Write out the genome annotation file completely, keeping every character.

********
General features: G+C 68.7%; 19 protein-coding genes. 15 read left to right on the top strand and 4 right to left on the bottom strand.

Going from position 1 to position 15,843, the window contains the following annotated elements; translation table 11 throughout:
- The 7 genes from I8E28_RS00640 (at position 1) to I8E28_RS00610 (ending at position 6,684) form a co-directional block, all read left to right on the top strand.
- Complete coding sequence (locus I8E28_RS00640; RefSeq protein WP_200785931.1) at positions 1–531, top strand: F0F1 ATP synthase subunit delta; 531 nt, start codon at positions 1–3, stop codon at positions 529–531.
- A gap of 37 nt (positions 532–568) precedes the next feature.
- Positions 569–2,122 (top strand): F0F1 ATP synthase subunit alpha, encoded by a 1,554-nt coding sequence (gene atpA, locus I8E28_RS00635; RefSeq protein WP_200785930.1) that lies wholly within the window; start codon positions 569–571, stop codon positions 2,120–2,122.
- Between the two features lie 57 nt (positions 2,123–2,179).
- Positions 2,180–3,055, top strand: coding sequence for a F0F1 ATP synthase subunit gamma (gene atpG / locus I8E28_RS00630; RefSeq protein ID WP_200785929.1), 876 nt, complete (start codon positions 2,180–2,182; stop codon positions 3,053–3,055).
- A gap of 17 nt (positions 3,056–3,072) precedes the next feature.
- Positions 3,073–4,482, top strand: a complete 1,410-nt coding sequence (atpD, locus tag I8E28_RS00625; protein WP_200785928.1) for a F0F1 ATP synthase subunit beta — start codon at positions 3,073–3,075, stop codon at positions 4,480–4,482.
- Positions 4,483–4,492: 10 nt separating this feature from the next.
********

General features: G+C 68.7%; 19 protein-coding genes. 15 read left to right on the top strand and 4 right to left on the bottom strand.

Going from position 1 to position 15,843, the window contains the following annotated elements; translation table 11 throughout:
- The 7 genes from I8E28_RS00640 (at position 1) to I8E28_RS00610 (ending at position 6,684) form a co-directional block, all read left to right on the top strand.
- Complete coding sequence (locus I8E28_RS00640; RefSeq protein WP_200785931.1) at positions 1–531, top strand: F0F1 ATP synthase subunit delta; 531 nt, start codon at positions 1–3, stop codon at positions 529–531.
- A gap of 37 nt (positions 532–568) precedes the next feature.
- Positions 569–2,122 (top strand): F0F1 ATP synthase subunit alpha, encoded by a 1,554-nt coding sequence (gene atpA, locus I8E28_RS00635; RefSeq protein WP_200785930.1) that lies wholly within the window; start codon positions 569–571, stop codon positions 2,120–2,122.
- Between the two features lie 57 nt (positions 2,123–2,179).
- Positions 2,180–3,055, top strand: coding sequence for a F0F1 ATP synthase subunit gamma (gene atpG / locus I8E28_RS00630; RefSeq protein ID WP_200785929.1), 876 nt, complete (start codon positions 2,180–2,182; stop codon positions 3,053–3,055).
- A gap of 17 nt (positions 3,056–3,072) precedes the next feature.
- Positions 3,073–4,482, top strand: a complete 1,410-nt coding sequence (atpD, locus tag I8E28_RS00625; protein WP_200785928.1) for a F0F1 ATP synthase subunit beta — start codon at positions 3,073–3,075, stop codon at positions 4,480–4,482.
- Positions 4,483–4,492: 10 nt separating this feature from the next.